Annie Johnson almost didn’t enter The New York Times second annual personal narrative contest when she learned about it in October. “I knew I wouldn’t win,” she says. “But one night around three days before the deadline I was in a good mood and thought, ‘Oh, what the heck, might as well! I’ve got nothing to lose.’ ”
She crafted a story entitled “The Bottom of a Swimming Pool,” a descriptive reflection on overcoming shyness. Three months later, Annie discovered that her piece had been selected as one of the top seven winning narratives out of 9,000 entries.
She was stunned. “After hitting the submit button, I distinctly remember reading back over my story and thinking, This is never going to win. I was crazy to submit this. Better luck next year,” Annie says. “When I checked The New York Times contest results, I scrolled down the list of stories and something caught my eye - ‘The Bottom of a Swimming Pool by Annie Johnson.’ I had to reread it three or four times to make sure it wasn't just my eyes playing tricks on me!”
The Impact of Power of the Pen
According to The New York Times, the winning pieces were selected for their superb storytelling, moving messages and artistic use of language. Writers were given a 600-word limit.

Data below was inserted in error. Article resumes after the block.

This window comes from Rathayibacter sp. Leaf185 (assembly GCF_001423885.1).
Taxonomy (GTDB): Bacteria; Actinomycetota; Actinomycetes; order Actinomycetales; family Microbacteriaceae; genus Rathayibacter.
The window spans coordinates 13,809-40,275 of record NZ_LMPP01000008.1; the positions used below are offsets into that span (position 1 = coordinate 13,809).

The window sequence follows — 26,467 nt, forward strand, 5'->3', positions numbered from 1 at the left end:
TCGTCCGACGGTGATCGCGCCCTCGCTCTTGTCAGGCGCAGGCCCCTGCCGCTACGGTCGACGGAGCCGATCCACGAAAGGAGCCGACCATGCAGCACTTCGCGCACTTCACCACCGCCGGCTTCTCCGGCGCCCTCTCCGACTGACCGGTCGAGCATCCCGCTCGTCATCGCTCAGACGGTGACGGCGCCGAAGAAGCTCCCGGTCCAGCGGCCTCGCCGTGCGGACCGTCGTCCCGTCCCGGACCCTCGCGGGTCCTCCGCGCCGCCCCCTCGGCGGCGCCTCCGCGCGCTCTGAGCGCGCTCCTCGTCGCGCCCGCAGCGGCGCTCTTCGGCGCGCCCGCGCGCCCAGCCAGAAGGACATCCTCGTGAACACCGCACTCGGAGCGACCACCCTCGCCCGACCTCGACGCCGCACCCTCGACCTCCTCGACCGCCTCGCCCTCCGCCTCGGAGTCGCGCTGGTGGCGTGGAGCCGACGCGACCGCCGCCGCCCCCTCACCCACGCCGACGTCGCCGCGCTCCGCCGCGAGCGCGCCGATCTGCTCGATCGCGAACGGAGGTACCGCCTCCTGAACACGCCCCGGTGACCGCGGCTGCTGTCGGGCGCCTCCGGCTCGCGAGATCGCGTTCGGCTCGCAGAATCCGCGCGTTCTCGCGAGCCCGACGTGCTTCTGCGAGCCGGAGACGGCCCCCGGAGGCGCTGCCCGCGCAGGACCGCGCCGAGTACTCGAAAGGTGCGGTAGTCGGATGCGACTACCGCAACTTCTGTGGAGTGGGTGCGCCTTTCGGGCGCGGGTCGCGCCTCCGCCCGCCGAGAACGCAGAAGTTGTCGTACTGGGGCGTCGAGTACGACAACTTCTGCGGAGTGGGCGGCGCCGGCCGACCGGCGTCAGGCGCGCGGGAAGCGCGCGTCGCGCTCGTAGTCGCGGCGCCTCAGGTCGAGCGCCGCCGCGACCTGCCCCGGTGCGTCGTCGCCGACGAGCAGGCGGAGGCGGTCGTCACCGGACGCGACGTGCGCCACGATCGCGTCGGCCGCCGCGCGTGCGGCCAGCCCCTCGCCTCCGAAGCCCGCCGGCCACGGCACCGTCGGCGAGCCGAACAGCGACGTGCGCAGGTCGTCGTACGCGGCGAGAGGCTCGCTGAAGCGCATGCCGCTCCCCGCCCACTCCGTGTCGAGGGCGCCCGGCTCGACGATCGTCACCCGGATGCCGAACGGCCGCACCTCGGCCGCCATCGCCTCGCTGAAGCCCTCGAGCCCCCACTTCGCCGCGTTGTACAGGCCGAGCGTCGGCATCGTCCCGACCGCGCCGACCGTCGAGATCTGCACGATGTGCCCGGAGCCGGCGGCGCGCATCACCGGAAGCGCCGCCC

Annie wrote her winning narrative in about 30 minutes, and she credits Power of the Pen with teaching her how to make the strongest emotional impact in the fewest number of words. At Power of the Pen tournaments, writers are given a prompt at the beginning of each round, and they have just 40 minutes to create a compelling original story.
“Power of the Pen showed me that sometimes the smallest moments can make the greatest impact,” Annie says. “A feeling, a moment, an object, even a pool can tell a great story, especially when you're working within a word limit or time constraints.”
Annie participated in Power of the Pen as a student at John Sells Middle School in Dublin, Ohio, under the leadership of writing coaches Rachel Polacek and Melissa Voss. As a Power of the Pen writer, she was published in the 2019 Book of Winners and received the 2020 Powerful Pen Award. Currently a sophomore at Dublin Coffman High School, she plans to continue writing even as she pursues a career in psychiatry.
The Power of Observation
Her advice to Power of the Pen participants is to never stop writing – not necessarily literally on paper, but in their minds.
“If you're sitting on a bus or standing in line with nothing to do, think to yourself, How would I describe this setting in my writing?” she says. “If you're feeling a strong emotion, focus on how it makes you feel and how you could put those feelings into words. If you go somewhere different, or even somewhere familiar, pay attention to what you're seeing, hearing, smelling, touching, or tasting.
“Keep these words in the back of your head or in the margins of your notebook, and it will help out your writing so much more in the long run.”